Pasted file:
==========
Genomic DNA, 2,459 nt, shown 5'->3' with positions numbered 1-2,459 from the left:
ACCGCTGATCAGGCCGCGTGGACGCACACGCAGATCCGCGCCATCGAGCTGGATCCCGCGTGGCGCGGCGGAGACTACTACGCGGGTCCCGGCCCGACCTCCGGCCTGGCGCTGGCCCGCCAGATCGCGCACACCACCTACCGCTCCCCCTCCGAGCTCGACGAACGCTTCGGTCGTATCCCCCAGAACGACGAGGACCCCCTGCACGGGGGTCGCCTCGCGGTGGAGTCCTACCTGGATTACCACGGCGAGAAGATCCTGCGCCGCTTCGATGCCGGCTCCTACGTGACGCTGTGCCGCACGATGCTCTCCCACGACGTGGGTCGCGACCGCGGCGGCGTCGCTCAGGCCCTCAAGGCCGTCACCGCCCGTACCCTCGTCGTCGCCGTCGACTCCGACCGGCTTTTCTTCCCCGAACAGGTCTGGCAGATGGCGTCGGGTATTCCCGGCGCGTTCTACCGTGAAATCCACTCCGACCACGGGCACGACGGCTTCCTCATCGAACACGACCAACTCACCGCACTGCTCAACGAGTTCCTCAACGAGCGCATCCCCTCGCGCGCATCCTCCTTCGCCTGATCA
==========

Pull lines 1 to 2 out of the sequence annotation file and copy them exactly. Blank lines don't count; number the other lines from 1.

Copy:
Genomic DNA, 2,459 nt, shown 5'->3' with positions numbered 1-2,459 from the left:
ACCGCTGATCAGGCCGCGTGGACGCACACGCAGATCCGCGCCATCGAGCTGGATCCCGCGTGGCGCGGCGGAGACTACTACGCGGGTCCCGGCCCGACCTCCGGCCTGGCGCTGGCCCGCCAGATCGCGCACACCACCTACCGCTCCCCCTCCGAGCTCGACGAACGCTTCGGTCGTATCCCCCAGAACGACGAGGACCCCCTGCACGGGGGTCGCCTCGCGGTGGAGTCCTACCTGGATTACCACGGCGAGAAGATCCTGCGCCGCTTCGATGCCGGCTCCTACGTGACGCTGTGCCGCACGATGCTCTCCCACGACGTGGGTCGCGACCGCGGCGGCGTCGCTCAGGCCCTCAAGGCCGTCACCGCCCGTACCCTCGTCGTCGCCGTCGACTCCGACCGGCTTTTCTTCCCCGAACAGGTCTGGCAGATGGCGTCGGGTATTCCCGGCGCGTTCTACCGTGAAATCCACTCCGACCACGGGCACGACGGCTTCCTCATCGAACACGACCAACTCACCGCACTGCTCAACGAGTTCCTCAACGAGCGCATCCCCTCGCGCGCATCCTCCTTCGCCTGATCA